Texas Gov. Rick Perry’s economic development strategy is simple: Have the federal government do what is constitutionally mandated and then get out of the way of the states. Let them compete, he says.
The companies will go to the states that are the most nimble, with the right mix of regulations and taxes, the ability to educate workers and incentives that lessen risk, he said.
“Competition is uncomfortable,” he said Wednesday in Rock Hill. “But it’s what has allowed America to maintain its edge.”
Perry stressed his philosophy with several different examples Wednesday before business leaders from York, Chester and Lancaster counties during a meeting at Physicians Choice Laboratories in Riverwalk Business Park.
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The business meeting was one of the last events in Perry’s two-day swing through South Carolina. Wednesday’s events included time with Republican Gov. Nikki Haley and Republican U.S. Rep. Mick Mulvaney of Indian Land.
South Carolina was the state where Perry’s 2012 run for the GOP presidential nomination came to an end two days before the state’s primary. Perry said he won’t make a decision whether to run again in 2016 until sometime next year.
Examples of how Perry’s economic strategy works ranged from fracking for natural gas to business incentives to Texas’ success in business recruitment.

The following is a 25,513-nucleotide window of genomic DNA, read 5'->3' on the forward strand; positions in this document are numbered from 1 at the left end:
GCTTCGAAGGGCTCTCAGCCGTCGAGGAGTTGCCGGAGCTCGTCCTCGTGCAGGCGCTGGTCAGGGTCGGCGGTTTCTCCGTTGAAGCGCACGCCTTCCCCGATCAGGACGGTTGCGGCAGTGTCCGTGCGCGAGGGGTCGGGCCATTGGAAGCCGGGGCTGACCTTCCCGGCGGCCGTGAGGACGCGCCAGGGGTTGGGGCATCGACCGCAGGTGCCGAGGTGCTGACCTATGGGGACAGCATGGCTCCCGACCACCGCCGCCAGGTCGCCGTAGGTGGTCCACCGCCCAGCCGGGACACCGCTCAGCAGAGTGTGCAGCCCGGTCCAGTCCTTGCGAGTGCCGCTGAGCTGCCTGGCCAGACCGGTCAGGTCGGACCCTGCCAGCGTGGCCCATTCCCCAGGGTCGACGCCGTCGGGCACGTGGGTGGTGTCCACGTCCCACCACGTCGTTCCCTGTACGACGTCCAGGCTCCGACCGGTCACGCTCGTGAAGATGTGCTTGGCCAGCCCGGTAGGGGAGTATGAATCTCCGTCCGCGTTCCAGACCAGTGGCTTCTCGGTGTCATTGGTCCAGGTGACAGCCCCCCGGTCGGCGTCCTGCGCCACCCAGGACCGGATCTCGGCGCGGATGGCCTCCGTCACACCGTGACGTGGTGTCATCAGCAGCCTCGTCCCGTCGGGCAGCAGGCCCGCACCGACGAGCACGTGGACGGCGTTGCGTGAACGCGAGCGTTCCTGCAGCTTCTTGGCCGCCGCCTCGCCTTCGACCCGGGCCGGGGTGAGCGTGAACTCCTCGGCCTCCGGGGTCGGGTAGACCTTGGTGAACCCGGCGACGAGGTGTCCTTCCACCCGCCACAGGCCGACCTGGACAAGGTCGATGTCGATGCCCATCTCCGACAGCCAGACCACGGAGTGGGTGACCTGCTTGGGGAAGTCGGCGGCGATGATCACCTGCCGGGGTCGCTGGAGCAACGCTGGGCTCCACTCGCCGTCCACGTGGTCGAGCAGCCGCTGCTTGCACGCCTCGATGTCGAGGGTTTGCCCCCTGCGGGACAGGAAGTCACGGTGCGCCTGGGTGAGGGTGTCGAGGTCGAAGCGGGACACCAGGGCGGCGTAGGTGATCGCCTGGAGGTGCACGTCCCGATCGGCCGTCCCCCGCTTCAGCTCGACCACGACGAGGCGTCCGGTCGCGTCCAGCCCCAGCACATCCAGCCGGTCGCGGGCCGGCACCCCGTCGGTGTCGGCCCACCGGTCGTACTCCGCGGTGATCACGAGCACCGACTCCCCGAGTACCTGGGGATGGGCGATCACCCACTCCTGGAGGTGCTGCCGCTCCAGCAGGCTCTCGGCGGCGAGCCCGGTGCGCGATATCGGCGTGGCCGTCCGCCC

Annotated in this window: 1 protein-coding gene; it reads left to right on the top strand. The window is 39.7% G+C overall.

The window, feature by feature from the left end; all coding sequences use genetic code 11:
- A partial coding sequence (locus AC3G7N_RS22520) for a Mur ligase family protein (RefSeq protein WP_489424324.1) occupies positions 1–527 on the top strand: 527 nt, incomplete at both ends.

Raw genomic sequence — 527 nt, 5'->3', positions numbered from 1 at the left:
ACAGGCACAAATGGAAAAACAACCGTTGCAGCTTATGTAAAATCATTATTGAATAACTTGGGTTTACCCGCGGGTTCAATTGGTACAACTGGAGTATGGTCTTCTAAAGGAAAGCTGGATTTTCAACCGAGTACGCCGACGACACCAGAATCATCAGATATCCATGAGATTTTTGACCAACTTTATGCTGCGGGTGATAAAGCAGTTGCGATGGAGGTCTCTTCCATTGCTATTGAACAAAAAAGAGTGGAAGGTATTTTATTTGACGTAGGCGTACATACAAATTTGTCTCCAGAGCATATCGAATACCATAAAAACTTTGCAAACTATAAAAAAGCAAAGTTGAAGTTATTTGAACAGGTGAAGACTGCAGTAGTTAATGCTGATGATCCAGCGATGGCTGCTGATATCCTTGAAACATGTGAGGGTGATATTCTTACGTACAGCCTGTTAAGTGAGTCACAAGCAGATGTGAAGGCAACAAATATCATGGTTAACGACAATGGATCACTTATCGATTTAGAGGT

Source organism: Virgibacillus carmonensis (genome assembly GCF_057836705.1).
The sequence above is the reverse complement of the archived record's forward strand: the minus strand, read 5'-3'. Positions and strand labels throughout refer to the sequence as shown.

He spoke of George Mitchell who believed he had a new way of extracting natural gas. Mitchell, a Texas A&M graduate, worked on his idea in Texas and “he changed the world,” Perry said. His efforts were successful because “he lived in a state that allowed him to implement it.”
In recruiting businesses to Texas, Perry has relied on a discretionary fund that allows him to offer millions in incentives. The fund is similar to one that Gov. Haley has in South Carolina and was used successfully in the recent recruitment of Giti Tire to Chester County and LPL Financial and the Lash Group from Charlotte to Fort Mill.
Perry said Texas has invested $500 million in business recruitment that has brought $24 billion in investment and 70,000 jobs to the state.
“Every bank would love to have that return on investment,” he said.
The incentives and business climate in Texas were factors in one of his administration’s biggest economic successes, getting Toyota to move its U.S. headquarters from Torrance, Calif., to Plano, Texas.
Toyota had been in Torrance for 60 years when it considered relocating. Charlotte was thought to be on Toyota’s early list. Texas, Perry said, wasn’t.
“We fell down on our knees begging,” he said.
Perry said Texas didn’t land the headquarters on location alone, although Toyota officials had said they were looking to move closer to their manufacturing plants, most of them in the South or East.
He said the company left California because of taxes and regulatory polices. Texas also offered $40 million in incentives from the governor’s fund.
“They saw a nimble and pliant government that was willing to work with them,” Perry said.
To the Toyota workers that lost jobs in California, Perry said, “Come to Texas.”
Those that moved had the opportunity to sell their houses in California, buy a bigger house in Texas with better schools. “They had the opportunity to move to an overall better climate and keep more of their money.”